AbstractReasons for performing study:
There are no studies on the ideal ligature technique for the spermatic cord.Objectives:
To compare the maximal resistance pressure in the testicular artery and the maximal tensile forces to produce failure of 2 different ligature techniques used for ligation of the equine spermatic cord.Methods:
The capabilities of 2 types of ligatures, single knot loop and double knot loop, were assessed using a pressure-resistance test in testicular arteries and with an in vitro mechanical evaluation of the tensile strength by single cycle-to-failure testing.Results:
In the pressure-resistance test, the mean ± s.d. peak force at failure of the single knot loop was 354.4 ± 91.7 mmHg and for the double knot loop 303.2 ± 62.0 mmHg. There was no significant difference between the maximal load to failure of the single knot loop and double knot loop technique. The pressure needed for rupture was significantly higher (P = 0.001) than for leakage. The maximal tensile force at failure of the single knot loop was significantly higher than the double knot loop (P = 0.028). There was no significant difference in load elongation properties to failure between the single knot loop and double knot loop.Conclusions:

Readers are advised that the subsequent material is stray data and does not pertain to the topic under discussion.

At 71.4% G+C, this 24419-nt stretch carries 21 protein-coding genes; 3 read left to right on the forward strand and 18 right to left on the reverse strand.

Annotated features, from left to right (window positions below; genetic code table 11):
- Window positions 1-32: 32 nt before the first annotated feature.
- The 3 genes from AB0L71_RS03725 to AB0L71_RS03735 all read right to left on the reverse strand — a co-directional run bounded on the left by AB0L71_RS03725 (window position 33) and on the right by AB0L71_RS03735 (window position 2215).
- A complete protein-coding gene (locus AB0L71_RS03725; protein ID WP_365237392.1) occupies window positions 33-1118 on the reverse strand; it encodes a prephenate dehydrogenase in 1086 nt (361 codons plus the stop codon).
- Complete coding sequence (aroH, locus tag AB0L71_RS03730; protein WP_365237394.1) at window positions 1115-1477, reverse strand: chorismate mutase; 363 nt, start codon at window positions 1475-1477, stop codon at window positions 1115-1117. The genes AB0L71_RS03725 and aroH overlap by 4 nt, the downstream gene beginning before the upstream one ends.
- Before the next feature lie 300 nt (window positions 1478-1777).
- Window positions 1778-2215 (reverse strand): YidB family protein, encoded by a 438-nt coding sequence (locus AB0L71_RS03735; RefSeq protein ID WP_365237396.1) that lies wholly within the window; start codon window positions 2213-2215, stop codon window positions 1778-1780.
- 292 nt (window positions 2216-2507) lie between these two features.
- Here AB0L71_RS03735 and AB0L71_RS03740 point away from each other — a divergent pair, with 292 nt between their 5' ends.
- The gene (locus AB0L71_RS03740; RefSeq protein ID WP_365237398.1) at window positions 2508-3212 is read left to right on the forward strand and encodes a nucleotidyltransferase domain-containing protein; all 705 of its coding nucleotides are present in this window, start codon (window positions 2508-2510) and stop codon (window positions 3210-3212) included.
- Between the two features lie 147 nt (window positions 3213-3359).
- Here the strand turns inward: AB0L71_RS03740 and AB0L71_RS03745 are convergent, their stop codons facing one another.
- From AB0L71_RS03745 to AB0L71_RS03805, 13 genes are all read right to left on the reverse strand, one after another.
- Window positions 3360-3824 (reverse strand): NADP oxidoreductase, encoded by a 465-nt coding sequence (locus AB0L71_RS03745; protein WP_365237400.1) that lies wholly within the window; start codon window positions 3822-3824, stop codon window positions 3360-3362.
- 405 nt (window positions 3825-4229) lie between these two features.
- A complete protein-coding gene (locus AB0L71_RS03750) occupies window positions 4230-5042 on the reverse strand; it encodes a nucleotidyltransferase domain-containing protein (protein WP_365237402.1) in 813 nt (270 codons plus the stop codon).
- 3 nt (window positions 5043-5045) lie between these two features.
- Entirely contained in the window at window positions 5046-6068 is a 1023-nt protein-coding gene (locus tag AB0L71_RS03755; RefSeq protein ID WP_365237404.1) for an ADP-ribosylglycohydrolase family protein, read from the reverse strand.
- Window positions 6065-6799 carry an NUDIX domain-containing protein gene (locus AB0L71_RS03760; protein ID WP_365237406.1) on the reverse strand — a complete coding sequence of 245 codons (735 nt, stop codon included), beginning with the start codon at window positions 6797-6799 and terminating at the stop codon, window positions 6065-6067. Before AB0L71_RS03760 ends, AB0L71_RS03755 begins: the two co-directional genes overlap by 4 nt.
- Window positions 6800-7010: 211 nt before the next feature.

Although no significant differences were obtained in the pressure-resistance test, the single knot loop sustained significantly greater load to failure than the double knot loop in single cycle-to-failure testing. Based on these findings, it would appear that the performance of the single knot loop should be superior to the double knot loop.Potential relevance:
Both ligature techniques are able to withstand the normal physiological intravascular pressure. The single knot loop has the greater breaking strength of the 2 ligatures tested and is less time consuming to perform and may therefore have advantages during equine castration.